Visitors tour around KV11, the Tomb of Pharaoh Ramses III (1186-1155 BC). AFP
For decades, Egyptians have dreamed of bringing back some of the glories of their ancient civilisation scattered across museums and private collections across the world.
Now as Cairo gears up to open “the largest archaeological museum in the world” at the foot of the pyramids of Giza in November, Egypt’s former antiquities minister Zahi Hawass told AFP that he will soon demand the return of three of its greatest lost treasures:
The basalt slab dating from 196 BC was the key that helped French linguist Jean-Francois Champollion crack the code of Egypt’s ancient hieroglyphs.
The stone was discovered by Napoleon Bonaparte’s invading French army in 1799 while troops were repairing a fort near the Nile Delta port of Rashid (or Rosetta), close to the Mediterranean.
It bore extracts of a decree written in Ancient Greek, an ancient Egyptian vernacular script called Demotic and hieroglyphics.
Comparing the three scripts finally helped resolve a mystery which had bedevilled historians for centuries.
A canopic jar dating to the ancient Eyptioan 12th dynasty period (1938-1756 BC) and other pottery pieces
Champollion announced his discovery on September 27, 1822.
The stele has been housed in the British Museum since 1802, inscribed with the legend “Captured in Egypt by the British Army in 1801” on one side and “presented by King George III” to the museum on the other.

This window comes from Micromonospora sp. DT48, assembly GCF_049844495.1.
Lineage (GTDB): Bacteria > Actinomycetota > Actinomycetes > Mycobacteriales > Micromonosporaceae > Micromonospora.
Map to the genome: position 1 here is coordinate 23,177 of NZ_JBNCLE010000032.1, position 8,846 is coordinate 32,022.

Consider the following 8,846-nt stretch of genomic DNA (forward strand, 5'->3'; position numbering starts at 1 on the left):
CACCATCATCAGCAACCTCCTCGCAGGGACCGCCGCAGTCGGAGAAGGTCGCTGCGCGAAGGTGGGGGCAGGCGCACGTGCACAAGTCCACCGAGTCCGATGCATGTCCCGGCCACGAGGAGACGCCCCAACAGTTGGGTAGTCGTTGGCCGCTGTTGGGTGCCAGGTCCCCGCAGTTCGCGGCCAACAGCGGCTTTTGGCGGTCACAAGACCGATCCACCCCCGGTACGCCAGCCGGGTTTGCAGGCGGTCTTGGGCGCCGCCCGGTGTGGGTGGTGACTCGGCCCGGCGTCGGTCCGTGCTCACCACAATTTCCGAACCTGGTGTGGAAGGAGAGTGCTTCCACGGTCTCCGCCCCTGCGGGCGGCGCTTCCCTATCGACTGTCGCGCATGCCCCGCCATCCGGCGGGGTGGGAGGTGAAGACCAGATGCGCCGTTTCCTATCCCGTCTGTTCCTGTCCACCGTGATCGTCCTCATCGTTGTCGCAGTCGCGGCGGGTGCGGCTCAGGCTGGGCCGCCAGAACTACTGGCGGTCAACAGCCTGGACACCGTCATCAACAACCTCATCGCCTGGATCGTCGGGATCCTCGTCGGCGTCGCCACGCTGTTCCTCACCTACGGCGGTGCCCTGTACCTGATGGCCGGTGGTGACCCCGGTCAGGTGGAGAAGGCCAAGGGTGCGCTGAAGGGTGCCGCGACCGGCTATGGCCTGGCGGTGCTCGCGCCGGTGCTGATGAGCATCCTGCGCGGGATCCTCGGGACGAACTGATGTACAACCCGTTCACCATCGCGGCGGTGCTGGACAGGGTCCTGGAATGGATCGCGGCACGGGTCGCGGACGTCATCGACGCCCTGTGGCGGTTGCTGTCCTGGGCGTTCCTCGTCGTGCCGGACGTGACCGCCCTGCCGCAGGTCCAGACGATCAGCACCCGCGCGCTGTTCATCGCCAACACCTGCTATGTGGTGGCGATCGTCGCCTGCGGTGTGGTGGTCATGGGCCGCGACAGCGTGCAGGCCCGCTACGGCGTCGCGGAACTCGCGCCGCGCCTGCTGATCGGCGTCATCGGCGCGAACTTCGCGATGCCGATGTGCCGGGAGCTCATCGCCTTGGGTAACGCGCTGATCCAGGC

Egypt has been demanding its return for decades, with Egyptologist Heba Abdel Gawad saying the inscriptions alone were “an act of violence that no one talks about, and which the British Museum denies is destruction of an artefact.”
The museum told AFP that the stone was “handed over to the British as a diplomatic gift.”
The bust of the wife of the Pharaoh Akhenaten, whose name meant “the beautiful one has come”, was sculpted around 1340 BC but was carted off to Germany in controversial circumstances by a Prussian archaeologist after it was found at Amarna in 1912.
The depiction of one of the most famous women of the ancient world was later given to the Neues Museum in Berlin.
Cairo demanded its restitution as early as the 1930s, but Germany has long held that it was handed over in a colonial-era partage agreement, under which countries that funded archaeological digs could keep half of the finds.
But for Hawass it “was illegally taken”.
Egyptologist Monica Hanna told AFP that Germany once agreed to give the bust back only for Adolf Hitler to block it after the Nazi leader fell under its spell.
No official requests for the treasures’ return have been received “from the Egyptian government”, according to the three European museums.
Egypt’s Supreme Council of Antiquities did not respond to AFP’s request for comment.
The celestial map was blasted out of the Hathor Temple in Qena in southern Egypt on the orders of French official Sebastien Louis Saulnier in 1820.
It has been suspended on a ceiling in the Louvre museum in Paris since 1922, while a plaster cast stands in its place in the temple.
The chart, regarded as “the only complete map that we have of an ancient sky”, is thought to date from around 50 BC.